PASTORAL LETTER: COVID-19 PANDEMIC

  • Updated 3rd May 2021

    Final Pastoral Letter from the Revd Arthur 

    Dear friends and neighbours, 

    It’s been a privilege and a responsibility to be living and working here in the Churn Valley these past six-and-a-half years but now the time has come to say goodbye. 

    Margaret and I have come to know and love some of you very well, others less so and some only by sight. We are grateful to those who welcomed our arrival in December 2014, especially Sylvie Piece who helped with the unpacking and has remained a good friend throughout. A few weeks later I remember feeling a special sense of purpose during the licensing service in Colesbourne parish church. 

    As much as I love leading worship, I’ve also made lots of mistakes although thankfully not all at the same time! I recall a family service early on at Elkstone when the sermon involved creating a model of the Solar System. It was an ambitious project with balls of various sizes strung out along the length of the building. At the end of the service, I was waiting in the Porch ready to say goodbye as people left the building and spontaneously exclaimed something like “Thank you God, I’ve survived!” This was immediately followed by laughter from inside the building... my microphone was still switched on! Then there was the Christmas Eve service where the order of service omitted the Eucharistic Prayer and I had to say the words entirely from memory... although no one seemed to notice! Whilst seeking to honour God in worship, we are only human after all and must not take ourselves too seriously. God is love as revealed by Jesus Christ and I firmly believe He has a great sense of humour. 

    One of the best things about living and working in the Churn Valley has been the opportunity to have short walks in such a beautiful landscape. I wrote a series of articles for Parish Link magazine which were compiled into a booklet and then became virtual walks on YouTube. It was a way of recognising the historical significance of each parish church and celebrating the vibrancy of life still evident today.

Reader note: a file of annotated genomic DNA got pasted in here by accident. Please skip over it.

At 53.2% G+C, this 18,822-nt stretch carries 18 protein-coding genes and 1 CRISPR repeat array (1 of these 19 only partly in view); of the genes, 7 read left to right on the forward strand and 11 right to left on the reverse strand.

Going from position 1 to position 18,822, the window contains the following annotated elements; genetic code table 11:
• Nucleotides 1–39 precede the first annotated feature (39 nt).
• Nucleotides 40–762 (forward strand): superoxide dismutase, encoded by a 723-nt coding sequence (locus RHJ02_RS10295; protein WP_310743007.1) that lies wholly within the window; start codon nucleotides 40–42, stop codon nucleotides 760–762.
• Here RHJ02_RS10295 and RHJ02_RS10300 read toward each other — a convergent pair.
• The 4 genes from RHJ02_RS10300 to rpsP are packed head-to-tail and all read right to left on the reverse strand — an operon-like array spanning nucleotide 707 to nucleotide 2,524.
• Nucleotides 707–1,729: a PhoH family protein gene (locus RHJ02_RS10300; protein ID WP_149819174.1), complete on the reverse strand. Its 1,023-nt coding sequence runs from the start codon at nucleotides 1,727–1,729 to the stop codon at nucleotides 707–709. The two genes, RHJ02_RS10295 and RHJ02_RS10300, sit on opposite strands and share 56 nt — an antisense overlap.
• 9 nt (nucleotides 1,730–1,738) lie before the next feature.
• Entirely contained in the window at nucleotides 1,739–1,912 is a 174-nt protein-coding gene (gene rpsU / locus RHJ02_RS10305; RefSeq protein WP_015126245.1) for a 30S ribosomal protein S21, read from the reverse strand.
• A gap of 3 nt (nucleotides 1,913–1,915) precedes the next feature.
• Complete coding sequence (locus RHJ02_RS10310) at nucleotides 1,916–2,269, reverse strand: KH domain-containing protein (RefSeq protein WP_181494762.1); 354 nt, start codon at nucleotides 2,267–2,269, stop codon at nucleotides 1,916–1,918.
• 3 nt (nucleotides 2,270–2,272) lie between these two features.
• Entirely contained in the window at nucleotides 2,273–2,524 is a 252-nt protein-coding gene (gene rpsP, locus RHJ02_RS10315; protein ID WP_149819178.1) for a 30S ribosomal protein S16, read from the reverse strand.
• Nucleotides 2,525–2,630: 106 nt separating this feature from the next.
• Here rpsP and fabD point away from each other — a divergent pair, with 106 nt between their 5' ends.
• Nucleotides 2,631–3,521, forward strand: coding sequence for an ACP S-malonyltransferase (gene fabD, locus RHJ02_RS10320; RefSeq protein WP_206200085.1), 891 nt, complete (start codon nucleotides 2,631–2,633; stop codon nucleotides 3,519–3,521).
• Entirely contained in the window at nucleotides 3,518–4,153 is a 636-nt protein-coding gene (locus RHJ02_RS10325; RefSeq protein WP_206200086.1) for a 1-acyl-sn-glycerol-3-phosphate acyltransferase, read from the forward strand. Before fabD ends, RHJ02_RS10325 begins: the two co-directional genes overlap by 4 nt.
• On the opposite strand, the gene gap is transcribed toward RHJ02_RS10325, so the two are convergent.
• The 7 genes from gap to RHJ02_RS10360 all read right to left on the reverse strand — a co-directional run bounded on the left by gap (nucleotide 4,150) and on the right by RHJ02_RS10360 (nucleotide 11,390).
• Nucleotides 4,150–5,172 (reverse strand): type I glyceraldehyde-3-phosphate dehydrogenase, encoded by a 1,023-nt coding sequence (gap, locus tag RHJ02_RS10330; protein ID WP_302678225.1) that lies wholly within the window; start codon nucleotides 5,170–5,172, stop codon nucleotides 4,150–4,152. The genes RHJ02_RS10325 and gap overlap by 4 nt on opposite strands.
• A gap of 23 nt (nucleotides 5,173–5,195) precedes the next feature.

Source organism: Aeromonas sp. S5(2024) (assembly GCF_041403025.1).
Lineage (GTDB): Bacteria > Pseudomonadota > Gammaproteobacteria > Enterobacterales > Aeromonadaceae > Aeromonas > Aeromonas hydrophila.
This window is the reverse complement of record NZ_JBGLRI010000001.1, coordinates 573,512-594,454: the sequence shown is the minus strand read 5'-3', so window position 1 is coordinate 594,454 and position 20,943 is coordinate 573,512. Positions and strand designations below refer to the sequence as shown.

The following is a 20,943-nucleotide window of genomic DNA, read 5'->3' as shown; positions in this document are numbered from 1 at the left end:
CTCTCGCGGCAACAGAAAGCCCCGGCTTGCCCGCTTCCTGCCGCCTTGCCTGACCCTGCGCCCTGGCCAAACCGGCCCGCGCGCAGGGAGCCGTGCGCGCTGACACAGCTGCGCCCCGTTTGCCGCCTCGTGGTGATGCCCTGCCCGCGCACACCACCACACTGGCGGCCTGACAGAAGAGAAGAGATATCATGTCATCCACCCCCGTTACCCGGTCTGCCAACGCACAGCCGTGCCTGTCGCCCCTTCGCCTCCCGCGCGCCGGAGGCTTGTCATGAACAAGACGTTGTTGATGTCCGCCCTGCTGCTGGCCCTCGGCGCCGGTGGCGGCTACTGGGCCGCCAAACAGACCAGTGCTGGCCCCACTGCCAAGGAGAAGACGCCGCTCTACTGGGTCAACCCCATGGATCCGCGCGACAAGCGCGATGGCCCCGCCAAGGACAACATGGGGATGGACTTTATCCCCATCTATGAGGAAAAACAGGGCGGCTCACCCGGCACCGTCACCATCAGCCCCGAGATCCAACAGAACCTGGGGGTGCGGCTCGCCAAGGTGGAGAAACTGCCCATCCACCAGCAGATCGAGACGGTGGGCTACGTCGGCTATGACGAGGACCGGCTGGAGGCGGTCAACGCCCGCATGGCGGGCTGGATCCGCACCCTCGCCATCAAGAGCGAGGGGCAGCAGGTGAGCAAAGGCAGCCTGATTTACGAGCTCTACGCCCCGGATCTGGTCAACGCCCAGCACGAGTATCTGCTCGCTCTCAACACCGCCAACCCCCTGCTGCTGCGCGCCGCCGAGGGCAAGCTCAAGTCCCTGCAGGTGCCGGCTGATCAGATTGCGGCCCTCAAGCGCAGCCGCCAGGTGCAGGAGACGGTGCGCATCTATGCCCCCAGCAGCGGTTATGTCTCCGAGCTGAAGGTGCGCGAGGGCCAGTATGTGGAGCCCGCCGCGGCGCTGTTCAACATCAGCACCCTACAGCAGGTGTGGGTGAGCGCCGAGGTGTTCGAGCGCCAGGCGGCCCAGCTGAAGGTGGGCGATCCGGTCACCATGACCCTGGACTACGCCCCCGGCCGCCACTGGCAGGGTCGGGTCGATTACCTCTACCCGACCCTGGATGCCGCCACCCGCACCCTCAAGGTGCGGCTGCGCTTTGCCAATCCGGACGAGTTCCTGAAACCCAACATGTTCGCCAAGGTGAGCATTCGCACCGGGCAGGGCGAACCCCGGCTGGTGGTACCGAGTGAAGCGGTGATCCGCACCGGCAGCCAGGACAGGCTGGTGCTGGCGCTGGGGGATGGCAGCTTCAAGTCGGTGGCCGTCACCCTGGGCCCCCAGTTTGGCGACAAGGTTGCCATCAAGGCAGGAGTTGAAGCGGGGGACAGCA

Our annual village fetes are important fund-raising events, but they have even greater social value by bringing neighbours together to have some fun. I have great admiration for those who organise the fetes as well as everyone who pitches in by doing the hard work of setting up and dismantling as well as sharing their various gifts. In recent years 

    Colesbourne has innovated by having a barn dance and at Christmas our first ever Drive-In Carol Service! I was surprised to learn that the CofE’s first live wedding on the internet took place in 1999 at Colesbourne parish church! 

    These rural parishes are kept going by a small number of committed and talented individuals who find inspiration and direction from the life of Jesus Christ. The physical state of the church buildings and churchyards is much better now than seven years ago but what really matters is the life of the community. One of the worst aspects of the current C-19 pandemic has been disruption of natural contact. Thanks to Zoom and YouTube most of our relationships are still intact but some rebuilding is going to be needed over the summer months. 

    And now to conclude... the CofE expects clergy to retire at 70 which in my case will be next month. Therefore, Margaret and I have spent the past year trying to discern where God is leading us next. Eventually we realised that what matters most is just “abiding in Christ” (John 15:4). After 33 years of living and working in the Cotswolds we were expecting to stay around here but we have gradually realised the benefits of being closer to our family in the Derbyshire Dales. 

    Margaret and I came here hardly knowing anyone but now seven years later we’ve been blessed with so many lovely friends and parishioners that it’s hard to accept our last Sunday will be on 30th May at North Cerney. The Diocese has granted us until the end of June to move out of Cowley Rectory and away to a village near Ashbourne. We are hoping to stay in touch and will keep the CVB in our prayers. 

    God has sustained and inspired these churches since the Norman conquest of 1066, and we trust He will bless you until that great day when Jesus returns in glory to fully establish His kingdom here on Earth.

    Easter blessings Revd Arthur. 

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